“The implications of these observations are twofold, as it suggests that increased intracranial perfusion could potentially be modulated, in part, by a combination of (1) iEC-directed reprogramming of a proportion of the injected pMEFs, some of which appear to cross over to the contralateral hemisphere, and (2) exosome-driven autocrine and/or paracrine vasculogenesis or angiogenesis from preexisting vascular tissue,” Gallego-Perez and colleagues wrote in the paper. 

All told, mice treated with EFF-nanotransfected pMEFs demonstrated a non-significant trend (P = .1) of greater stroke volume reduction compared to mice injected with control pMEFs. Researchers also found data to support that at least a portion of the nanotransfected pMEFs is structurally involved in the intracranial de novo formation of induced vasculature (iVas).

Gallago-Perez identified weight loss as a confounder for stroke volume reduction, as mice with weight loss below 17% correlated with similar levels of spontaneous reduction in infarct volume regardless of treatment. When weight loss exceeded 17%, mice treated with the nanotransfected cells had significantly improved infarct resolution compared to mice treated with control. 

“Together, our results suggest that intracranial deployment of EFF-nanotransfected cells can lead to an overall improvement in gross motor skills in stroke-affected mice. However, additional studies are needed for a more in-depth evaluation of the impact of this potential therapeutic strategy on fine motor skills, which are also markedly affected by the stroke lesion in the motor cortex,” Gallago-Perez and colleagues concluded their paper.

Quantitative analyses show that compared to controls, mice injected with EFF-nanotransfected fibroblasts had a significantly higher count of neurons. Reduced glial fibrillary acidic protein (GFAP) immunoreactivity also suggests considerably less astroglial scarring in the stroke-affected hemisphere.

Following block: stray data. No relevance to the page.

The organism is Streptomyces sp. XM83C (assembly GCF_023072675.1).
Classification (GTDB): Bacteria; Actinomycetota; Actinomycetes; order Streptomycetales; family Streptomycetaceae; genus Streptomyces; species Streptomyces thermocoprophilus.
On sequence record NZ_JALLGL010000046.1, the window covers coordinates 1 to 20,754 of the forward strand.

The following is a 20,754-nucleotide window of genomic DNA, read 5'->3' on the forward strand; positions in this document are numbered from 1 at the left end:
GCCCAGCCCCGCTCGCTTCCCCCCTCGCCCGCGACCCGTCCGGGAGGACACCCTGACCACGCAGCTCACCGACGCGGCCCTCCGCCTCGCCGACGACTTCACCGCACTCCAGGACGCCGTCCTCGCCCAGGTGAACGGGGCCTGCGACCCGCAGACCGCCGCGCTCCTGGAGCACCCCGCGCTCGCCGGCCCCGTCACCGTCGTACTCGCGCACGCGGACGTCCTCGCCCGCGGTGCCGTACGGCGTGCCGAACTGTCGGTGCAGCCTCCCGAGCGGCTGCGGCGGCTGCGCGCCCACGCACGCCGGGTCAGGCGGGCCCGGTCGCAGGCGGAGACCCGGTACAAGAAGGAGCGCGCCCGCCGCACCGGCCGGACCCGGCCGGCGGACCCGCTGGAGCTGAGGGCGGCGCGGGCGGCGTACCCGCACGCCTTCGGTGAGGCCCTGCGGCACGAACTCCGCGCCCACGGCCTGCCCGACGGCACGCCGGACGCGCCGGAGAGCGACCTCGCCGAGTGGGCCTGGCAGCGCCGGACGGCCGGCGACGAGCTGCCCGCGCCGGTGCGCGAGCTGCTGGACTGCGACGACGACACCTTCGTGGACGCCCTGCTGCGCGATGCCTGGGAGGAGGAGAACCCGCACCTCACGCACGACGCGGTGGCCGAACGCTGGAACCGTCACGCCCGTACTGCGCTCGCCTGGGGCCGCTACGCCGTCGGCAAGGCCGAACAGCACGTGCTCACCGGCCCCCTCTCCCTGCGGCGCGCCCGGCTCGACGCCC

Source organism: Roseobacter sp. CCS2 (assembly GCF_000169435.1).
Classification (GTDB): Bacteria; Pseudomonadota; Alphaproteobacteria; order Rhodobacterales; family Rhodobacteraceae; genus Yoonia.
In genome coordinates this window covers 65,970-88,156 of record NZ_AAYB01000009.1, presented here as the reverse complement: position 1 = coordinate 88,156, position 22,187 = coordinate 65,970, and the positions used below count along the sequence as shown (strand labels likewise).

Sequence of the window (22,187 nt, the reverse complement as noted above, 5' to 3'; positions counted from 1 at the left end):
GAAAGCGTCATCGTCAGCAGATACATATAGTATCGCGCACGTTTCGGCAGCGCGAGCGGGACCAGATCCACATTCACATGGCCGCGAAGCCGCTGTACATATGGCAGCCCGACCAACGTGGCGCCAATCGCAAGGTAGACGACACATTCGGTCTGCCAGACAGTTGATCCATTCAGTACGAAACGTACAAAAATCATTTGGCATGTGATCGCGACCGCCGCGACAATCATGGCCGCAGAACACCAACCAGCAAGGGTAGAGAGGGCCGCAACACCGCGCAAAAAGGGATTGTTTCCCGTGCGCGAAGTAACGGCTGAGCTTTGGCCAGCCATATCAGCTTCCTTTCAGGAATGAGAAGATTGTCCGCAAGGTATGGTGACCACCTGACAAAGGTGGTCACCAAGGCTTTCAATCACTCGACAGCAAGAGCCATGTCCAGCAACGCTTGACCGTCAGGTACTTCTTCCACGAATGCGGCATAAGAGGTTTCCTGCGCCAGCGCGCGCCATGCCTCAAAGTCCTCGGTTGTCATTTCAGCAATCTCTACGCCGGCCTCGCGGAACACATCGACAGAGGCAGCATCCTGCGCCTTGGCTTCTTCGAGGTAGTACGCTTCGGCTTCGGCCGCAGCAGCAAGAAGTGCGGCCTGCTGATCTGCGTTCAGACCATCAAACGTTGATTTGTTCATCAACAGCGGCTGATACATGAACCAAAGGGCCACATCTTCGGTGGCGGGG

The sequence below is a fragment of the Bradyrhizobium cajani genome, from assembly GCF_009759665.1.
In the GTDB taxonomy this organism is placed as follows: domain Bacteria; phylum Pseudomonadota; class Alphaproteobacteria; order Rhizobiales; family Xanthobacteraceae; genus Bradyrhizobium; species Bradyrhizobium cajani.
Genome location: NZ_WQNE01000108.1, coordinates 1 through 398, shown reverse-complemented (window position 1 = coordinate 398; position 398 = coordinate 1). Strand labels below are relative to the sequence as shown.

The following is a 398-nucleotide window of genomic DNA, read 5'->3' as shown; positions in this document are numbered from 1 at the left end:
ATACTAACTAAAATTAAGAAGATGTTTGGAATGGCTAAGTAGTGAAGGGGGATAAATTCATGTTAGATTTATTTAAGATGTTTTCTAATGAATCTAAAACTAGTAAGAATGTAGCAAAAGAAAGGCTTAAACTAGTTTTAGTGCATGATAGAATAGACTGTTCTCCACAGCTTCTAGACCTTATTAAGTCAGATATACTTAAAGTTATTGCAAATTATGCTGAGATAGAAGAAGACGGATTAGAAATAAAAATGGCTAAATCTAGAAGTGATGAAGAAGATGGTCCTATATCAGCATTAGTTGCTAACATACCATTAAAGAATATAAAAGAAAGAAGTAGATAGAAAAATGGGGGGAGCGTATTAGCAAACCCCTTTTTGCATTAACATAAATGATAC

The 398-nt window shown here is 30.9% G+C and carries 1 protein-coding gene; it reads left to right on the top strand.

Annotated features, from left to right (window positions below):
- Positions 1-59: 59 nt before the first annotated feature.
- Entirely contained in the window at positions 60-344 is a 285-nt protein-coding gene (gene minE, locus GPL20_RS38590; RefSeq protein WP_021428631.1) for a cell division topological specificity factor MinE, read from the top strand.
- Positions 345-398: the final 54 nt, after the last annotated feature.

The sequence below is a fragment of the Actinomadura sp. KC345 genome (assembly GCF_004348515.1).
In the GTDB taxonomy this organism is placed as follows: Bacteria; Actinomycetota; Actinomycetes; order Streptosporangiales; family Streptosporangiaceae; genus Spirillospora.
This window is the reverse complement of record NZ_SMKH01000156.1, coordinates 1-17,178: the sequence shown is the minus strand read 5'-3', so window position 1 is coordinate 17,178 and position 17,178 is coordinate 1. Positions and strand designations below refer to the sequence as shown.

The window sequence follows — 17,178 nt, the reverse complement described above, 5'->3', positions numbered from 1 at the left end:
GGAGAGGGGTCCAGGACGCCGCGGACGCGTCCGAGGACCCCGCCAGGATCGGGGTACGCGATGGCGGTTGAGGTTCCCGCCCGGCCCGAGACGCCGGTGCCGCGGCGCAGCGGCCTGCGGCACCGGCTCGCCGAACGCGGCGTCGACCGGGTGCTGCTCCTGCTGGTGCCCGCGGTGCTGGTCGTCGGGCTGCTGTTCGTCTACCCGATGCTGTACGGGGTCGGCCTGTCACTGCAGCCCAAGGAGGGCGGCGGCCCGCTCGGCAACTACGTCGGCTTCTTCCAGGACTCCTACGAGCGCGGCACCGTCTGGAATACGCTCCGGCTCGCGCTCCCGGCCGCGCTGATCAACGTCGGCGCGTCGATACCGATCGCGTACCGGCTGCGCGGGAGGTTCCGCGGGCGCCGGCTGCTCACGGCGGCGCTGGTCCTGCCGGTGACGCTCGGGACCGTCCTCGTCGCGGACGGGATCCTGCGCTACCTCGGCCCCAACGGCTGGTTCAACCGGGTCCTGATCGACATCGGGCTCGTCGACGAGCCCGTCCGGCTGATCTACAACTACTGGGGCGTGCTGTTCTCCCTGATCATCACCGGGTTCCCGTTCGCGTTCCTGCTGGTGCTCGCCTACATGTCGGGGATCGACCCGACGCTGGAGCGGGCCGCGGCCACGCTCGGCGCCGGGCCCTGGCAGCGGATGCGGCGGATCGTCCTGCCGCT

Significant motor improvements were seen 14 and 21 days after stroke in mice injected with the EEF-nanotransfected cells compared to those injected with sham-nanotransfected cells. These differences were seen in parameters such as average speed, traveled distance, time mobile, and counterclockwise rotations.

“This is a proof of concept in a biological system, in a relevant model of preclinical stroke, that demonstrates the potential that, you can have a stroke and then in a delayed fashion, you can receive this treatment and you can have an improvement in your outcome,” added study co-author Shahid M. Nimjee, MD, PhD, neurological surgeon, Wexner Medical Center, Ohio State University, to the statement.

REFERENCES
1.Lemmerman LR, Balch MHH, Moore JT, et al. Nanotransfection-based vasculogenic cell reprogramming drives functional recovery in a mouse model of ischemic stroke. Sci. Adv. 2021; 7(12) doi: 10.1126/sciadv.abd4735
2. New technology ‘retrains’ cells to repair damaged brain tissue in mice after stroke. News release. Ohio State University Wexner Medical Center. Published online March 19, 2021. http://osuwmc.multimedia-newsroom.com/index.php/2021/03/19/study-retraining-cells-may-reverse-brain-damage-after-stroke/